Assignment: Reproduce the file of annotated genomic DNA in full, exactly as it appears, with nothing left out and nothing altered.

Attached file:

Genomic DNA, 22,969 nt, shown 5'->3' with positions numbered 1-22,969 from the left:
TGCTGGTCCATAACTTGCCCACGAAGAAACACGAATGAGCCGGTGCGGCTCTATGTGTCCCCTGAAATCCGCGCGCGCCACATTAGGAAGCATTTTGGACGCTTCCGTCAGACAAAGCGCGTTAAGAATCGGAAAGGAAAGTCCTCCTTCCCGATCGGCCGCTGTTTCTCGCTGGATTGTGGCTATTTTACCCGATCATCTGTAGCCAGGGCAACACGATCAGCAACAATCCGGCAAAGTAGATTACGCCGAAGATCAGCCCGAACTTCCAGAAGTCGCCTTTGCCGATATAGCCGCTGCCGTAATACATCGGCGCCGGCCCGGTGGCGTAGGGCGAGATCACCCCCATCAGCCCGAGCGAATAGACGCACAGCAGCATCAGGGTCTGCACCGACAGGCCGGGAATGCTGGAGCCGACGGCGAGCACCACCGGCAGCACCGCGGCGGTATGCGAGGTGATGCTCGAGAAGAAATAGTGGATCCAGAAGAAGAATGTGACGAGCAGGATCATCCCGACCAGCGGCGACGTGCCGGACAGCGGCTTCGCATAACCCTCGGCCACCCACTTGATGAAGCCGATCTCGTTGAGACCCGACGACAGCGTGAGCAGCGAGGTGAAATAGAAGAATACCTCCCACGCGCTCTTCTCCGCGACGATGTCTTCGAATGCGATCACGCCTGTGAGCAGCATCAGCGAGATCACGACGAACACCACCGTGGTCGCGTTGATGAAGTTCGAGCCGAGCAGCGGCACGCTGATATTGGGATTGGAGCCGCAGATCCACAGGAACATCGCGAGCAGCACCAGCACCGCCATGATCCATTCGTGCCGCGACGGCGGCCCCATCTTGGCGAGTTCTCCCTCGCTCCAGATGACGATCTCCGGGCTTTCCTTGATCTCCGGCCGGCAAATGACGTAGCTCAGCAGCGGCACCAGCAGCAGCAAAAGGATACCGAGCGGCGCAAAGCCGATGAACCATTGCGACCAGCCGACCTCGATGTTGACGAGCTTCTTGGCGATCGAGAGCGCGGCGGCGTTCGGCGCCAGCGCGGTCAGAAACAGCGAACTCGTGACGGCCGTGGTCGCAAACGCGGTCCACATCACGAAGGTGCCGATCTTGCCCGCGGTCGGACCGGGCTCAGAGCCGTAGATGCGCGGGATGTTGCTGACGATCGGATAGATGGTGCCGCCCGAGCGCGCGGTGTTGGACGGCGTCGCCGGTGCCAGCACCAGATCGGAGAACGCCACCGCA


Genomic DNA, 22,969 nt, shown 5'->3' with positions numbered 1-22,969 from the left:
TGCTGGTCCATAACTTGCCCACGAAGAAACACGAATGAGCCGGTGCGGCTCTATGTGTCCCCTGAAATCCGCGCGCGCCACATTAGGAAGCATTTTGGACGCTTCCGTCAGACAAAGCGCGTTAAGAATCGGAAAGGAAAGTCCTCCTTCCCGATCGGCCGCTGTTTCTCGCTGGATTGTGGCTATTTTACCCGATCATCTGTAGCCAGGGCAACACGATCAGCAACAATCCGGCAAAGTAGATTACGCCGAAGATCAGCCCGAACTTCCAGAAGTCGCCTTTGCCGATATAGCCGCTGCCGTAATACATCGGCGCCGGCCCGGTGGCGTAGGGCGAGATCACCCCCATCAGCCCGAGCGAATAGACGCACAGCAGCATCAGGGTCTGCACCGACAGGCCGGGAATGCTGGAGCCGACGGCGAGCACCACCGGCAGCACCGCGGCGGTATGCGAGGTGATGCTCGAGAAGAAATAGTGGATCCAGAAGAAGAATGTGACGAGCAGGATCATCCCGACCAGCGGCGACGTGCCGGACAGCGGCTTCGCATAACCCTCGGCCACCCACTTGATGAAGCCGATCTCGTTGAGACCCGACGACAGCGTGAGCAGCGAGGTGAAATAGAAGAATACCTCCCACGCGCTCTTCTCCGCGACGATGTCTTCGAATGCGATCACGCCTGTGAGCAGCATCAGCGAGATCACGACGAACACCACCGTGGTCGCGTTGATGAAGTTCGAGCCGAGCAGCGGCACGCTGATATTGGGATTGGAGCCGCAGATCCACAGGAACATCGCGAGCAGCACCAGCACCGCCATGATCCATTCGTGCCGCGACGGCGGCCCCATCTTGGCGAGTTCTCCCTCGCTCCAGATGACGATCTCCGGGCTTTCCTTGATCTCCGGCCGGCAAATGACGTAGCTCAGCAGCGGCACCAGCAGCAGCAAAAGGATACCGAGCGGCGCAAAGCCGATGAACCATTGCGACCAGCCGACCTCGATGTTGACGAGCTTCTTGGCGATCGAGAGCGCGGCGGCGTTCGGCGCCAGCGCGGTCAGAAACAGCGAACTCGTGACGGCCGTGGTCGCAAACGCGGTCCACATCACGAAGGTGCCGATCTTGCCCGCGGTCGGACCGGGCTCAGAGCCGTAGATGCGCGGGATGTTGCTGACGATCGGATAGATGGTGCCGCCCGAGCGCGCGGTGTTGGACGGCGTCGCCGGTGCCAGCACCAGATCGGAGAACGCCACCGCA